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Leonardo Angiulo: The Differences Between Criminal and Civil Cases

Monday, September 24, 2012

 

Civil and Criminal Trials are almost identical proceedings.  They sound similar and they follow the same order but there are some very important distinctions.  One of the most important differences is the burden of proof a plaintiff must meet.  To prevent me from losing your interest, let me say it this way: this column is all about what it takes to win at trial.

When a person or entity files an action with a court they become the plaintiff.  As the plaintiff they have the obligation to bring the evidence necessary to meet the elements of their cause of action.  So, for example, in a personal injury case a plaintiff must show that a defendant was negligent, that the negligence caused injuries to the plaintiff along with what those injuries were.  In a criminal case charging drunk driving, the Commonwealth, as the plaintiff, must show the defendant operated a motor vehicle, on a public way, while under the influence of alcohol.

Of course, not just any evidence will do.  It is the weight of the evidence offered that makes the difference. In a civil trial, the plaintiff is required to prove their case on a preponderance of the evidence.  In a criminal case, the Commonwealth must show guilt beyond a reasonable doubt.  These standards are defined within the relevant jury instructions, are applied by judges in jury waived trials, and are designed to apply objective standards to subjective evaluations of fact. 

On a preponderance of the evidence


Going back to the example of a personal injury case, once all the witnesses have testified and closing arguments have been given the jury returns to the deliberation room.  While there, they are left with their memory of the evidence and the judge's instructions.  These jury instructions are standardized and require a jury to weigh all the evidence.  After doing so, a matter is proved by a preponderance of the evidence if it is more probably true than not true.

A central requirement of this finding is an actual belief in the truth of the plaintiff's claim based on evidence.  What evidence meets this burden is the difficult question of fact that only a jury or judge can decide in a given case.  For context, in a car accident case there may be a question of whether the defendant caused injury to the plaintiff.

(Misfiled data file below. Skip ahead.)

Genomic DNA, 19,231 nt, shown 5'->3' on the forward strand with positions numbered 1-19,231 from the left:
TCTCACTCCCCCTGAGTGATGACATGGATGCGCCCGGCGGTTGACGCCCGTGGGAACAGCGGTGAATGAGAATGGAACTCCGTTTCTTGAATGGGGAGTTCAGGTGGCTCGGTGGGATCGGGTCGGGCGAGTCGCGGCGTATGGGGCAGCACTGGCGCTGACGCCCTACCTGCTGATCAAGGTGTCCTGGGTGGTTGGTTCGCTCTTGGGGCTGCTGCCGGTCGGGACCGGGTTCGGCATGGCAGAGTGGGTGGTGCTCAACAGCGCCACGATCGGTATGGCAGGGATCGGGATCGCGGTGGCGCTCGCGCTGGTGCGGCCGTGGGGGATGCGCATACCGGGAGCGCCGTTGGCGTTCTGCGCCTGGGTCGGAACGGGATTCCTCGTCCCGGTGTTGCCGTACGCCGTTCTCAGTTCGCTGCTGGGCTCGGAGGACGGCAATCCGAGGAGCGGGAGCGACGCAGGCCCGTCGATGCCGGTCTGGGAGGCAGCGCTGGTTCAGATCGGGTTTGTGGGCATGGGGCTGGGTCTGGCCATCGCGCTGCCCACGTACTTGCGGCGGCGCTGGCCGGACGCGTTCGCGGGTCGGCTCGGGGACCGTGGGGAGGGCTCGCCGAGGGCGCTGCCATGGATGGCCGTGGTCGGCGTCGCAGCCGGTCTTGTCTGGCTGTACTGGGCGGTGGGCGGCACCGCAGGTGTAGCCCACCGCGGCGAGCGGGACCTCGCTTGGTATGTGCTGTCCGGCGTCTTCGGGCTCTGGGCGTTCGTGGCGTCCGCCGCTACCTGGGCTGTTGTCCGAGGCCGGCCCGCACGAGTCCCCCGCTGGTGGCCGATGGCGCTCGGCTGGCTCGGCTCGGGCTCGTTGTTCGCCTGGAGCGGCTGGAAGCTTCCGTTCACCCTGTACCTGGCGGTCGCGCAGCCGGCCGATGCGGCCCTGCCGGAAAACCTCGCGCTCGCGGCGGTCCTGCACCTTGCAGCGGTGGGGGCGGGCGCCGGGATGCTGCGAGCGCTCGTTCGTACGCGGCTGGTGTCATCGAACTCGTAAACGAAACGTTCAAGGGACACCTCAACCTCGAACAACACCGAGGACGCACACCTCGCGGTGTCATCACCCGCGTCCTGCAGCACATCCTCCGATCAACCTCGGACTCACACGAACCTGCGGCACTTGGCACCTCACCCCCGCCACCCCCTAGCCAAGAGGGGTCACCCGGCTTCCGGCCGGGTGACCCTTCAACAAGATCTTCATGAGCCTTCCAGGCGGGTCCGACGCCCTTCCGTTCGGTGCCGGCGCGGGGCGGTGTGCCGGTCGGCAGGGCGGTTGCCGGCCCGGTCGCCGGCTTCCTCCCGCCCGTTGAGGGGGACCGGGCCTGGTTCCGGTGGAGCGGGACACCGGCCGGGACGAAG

In some cases it may be easy for a plaintiff to meet this burden.  In our first hypothetical, plaintiff is a three sport high school athlete on the way to baseball practice.  As a result of the accident she is in traction for two weeks and has reconstructive surgery to her ankle.  Here is a clear distinction between the plaintiff's condition before and after the accident.

In other cases it may not be as simple.  What if the accident results in that same plaintiff suffering severe headaches and depression as a result of the debilitating injuries.  The burden is on the plaintiff to bring evidence that meets the burden of proof that these conditions do, in fact, exist. Given that every case is different, I cannot possibly tell you readers what would be sufficient evidence but some examples might be witness testimony or medical records.  Of course, whether the witnesses are believable is exactly the type of question that only the finder of fact can answer.


Beyond a reasonable doubt

The burden of proof in criminal cases is as iconic as Budweiser and apple pie.  As early as elementary school American kids know the words "proof beyond a reasonable doubt" and "innocent until proven guilty."  Of course, knowing what these words really mean may not come until later on.  These are terms that have been around for a long time and can be tough to define. 

Interestingly, the standard jury instruction for the burden of proof in criminal cases comes from 1850.  Since that time, some words might have fallen out of common use but the underlying principles remain fundamental to our system of justice.  Unlike civil cases, it is not enough to establish even a strong possibility that the charge is more likely true than not.  In a criminal case, the Commonwealth must establish the truth of the crime charged to a reasonable and moral certainty.  Just like a civil case, the burden is on the Commonwealth as plaintiff to bring the evidence and the finder of fact, either judge or jury, to weigh all the evidence presented.  There are, however, some important differences.   

Criminal cases, at the end of the day, put a person's freedom at stake.  The significance of the outcome is reflected by several aspects of the instructions unique to criminal cases.  First, there is the requirement that the Commonwealth prove each and every element of the charge against them.  In addition, the instructions remind jurors that a criminal defendant is innocent until proven guilty by proof beyond a reasonable doubt.  Now, while everything in the world may be subject to some possible doubt, the jury is instructed to focus on whether the evidence satisfies their reason and judgement.  If the Commonwealth fails to meet their burden the defendant is entitled to the presumption of innocence and an acquittal.

Applying the burdens of proof to get verdicts

These burdens of proof are the standards by which our courts render their decisions.  They have been applied consistently for generations and, with a little luck, will continue to be used for generations more.  
 

 

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